Update:

News today of American criticism of inter-Korean projects is likely to increase feelings that the United States is trying to drive a wedge between the two Koreas.

[cross-posted at fog of war]

The photograph above is of Kim Dae-jung and Kim Il-jong (no relation) shaking hands. From Answers.com

Monday, October 09, 2006

What does North-Korea's test mean?

By Richard Norman

Much has been made of North Korea’s supposed instability. While no one would deny it is one of the poorest and most unlucky countries on earth, it has been ruled consecutively and with an iron-fist by the Kim family for more than fifty years in a dynastic communist dictatorship. A politically unstable country is roiled by coups, civil wars, or an aggressive, revolutionary opposition. These things do not exist in North Korea, and while it is fashionable to imagine an economic meltdown bringing down the Kim dynasty, the North’s leadership has already shown such massive disregard for the welfare of its citizens that it is becoming possible to imagine Kim contently presiding over a nation of twenty-three million corpses. Kim Jong-il has tight control over the military and all domestic media, and he retains a spectacular cult of personality which has a back-story that is essentially all of Korea’s post-WWII history. And now he has proven to the world he possesses nuclear weapons.

Monday morning, Korean time, North Korea announced it had successfully tested a nuclear weapon. Immediate international reaction was similar to the reaction last week when North Korea announced it would soon test a nuclear weapon. Japan’s new prime minister called the action, “Absolutely unacceptable,” again, while a Pentagon spokesman was reported as saying, "If there was a test, obviously it would further isolate them from the international community,"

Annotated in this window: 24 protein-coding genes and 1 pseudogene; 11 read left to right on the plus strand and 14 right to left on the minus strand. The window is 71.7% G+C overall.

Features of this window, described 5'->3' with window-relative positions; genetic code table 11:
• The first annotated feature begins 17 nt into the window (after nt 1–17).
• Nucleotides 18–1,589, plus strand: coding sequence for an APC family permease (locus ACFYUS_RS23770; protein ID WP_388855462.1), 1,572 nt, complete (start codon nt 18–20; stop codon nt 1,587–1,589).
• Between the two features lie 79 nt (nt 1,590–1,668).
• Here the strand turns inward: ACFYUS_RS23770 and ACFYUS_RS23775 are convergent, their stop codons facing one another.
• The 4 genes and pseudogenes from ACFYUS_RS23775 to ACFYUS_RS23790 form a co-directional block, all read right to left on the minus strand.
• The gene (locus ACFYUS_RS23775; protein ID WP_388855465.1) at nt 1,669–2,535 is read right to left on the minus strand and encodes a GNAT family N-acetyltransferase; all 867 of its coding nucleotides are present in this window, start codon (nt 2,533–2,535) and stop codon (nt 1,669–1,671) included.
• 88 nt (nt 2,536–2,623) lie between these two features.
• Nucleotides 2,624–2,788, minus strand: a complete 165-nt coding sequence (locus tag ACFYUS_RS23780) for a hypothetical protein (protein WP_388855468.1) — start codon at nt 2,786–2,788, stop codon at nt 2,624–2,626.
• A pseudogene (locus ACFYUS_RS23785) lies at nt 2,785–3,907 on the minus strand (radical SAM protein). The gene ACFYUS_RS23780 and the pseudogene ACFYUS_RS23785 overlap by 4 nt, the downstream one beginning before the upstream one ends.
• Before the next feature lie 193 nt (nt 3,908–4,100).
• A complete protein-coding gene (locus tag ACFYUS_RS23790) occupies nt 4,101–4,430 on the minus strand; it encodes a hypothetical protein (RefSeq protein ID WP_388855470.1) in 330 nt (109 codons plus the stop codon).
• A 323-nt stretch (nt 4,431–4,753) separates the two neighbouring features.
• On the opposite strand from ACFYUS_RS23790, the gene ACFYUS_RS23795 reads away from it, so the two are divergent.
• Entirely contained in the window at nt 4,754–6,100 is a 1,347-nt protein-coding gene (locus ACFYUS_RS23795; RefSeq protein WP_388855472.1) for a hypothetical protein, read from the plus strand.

similar in tone to Rumsfeld’s comments on the situation last week.

Though more official reaction will be available in the next few hours, military action on the part of the United States, Japan or South Korea is extremely unlikely considering how little is known about North Korean nuclear capabilities and how much is at stake. The most likely course of action will simply be to sit and wait and worry (also, coincidentally, the unofficial Bush policy on Iran) while trying to drum up support for further UN sanctions.

If this nuclear test does have major military ramification, as it almost certainly does not, what then is its significance? The larger lesson is that if a nation is placed outside of the international system and its regime is made to feel insecure—as North Korea was, as Saddam Hussein was, and as Iran has been—no amount of carrots or sanctions will convince such a regime to stop their pursuit of major deterrents like nuclear weapons. (And if, in the case of Saddam Hussein, the regime is incapable of acquiring such deterrents, then they will bluff until the bitter end). Carrots have not worked. And neither have sticks. The United States may try to remove hostile regimes from the equation, but in today’s world when you invade a country to topple its government you become responsible for the security of its people. And you are tied down while other major powers are free to pursue their conflicting interests.

Clearly there is no easy solution to the problem. The good news, however, is that these “evil” regimes seek to acquire nuclear weapons not to hasten Armageddon but to ensure their own survival. Which indicates, at a minimum, rationality.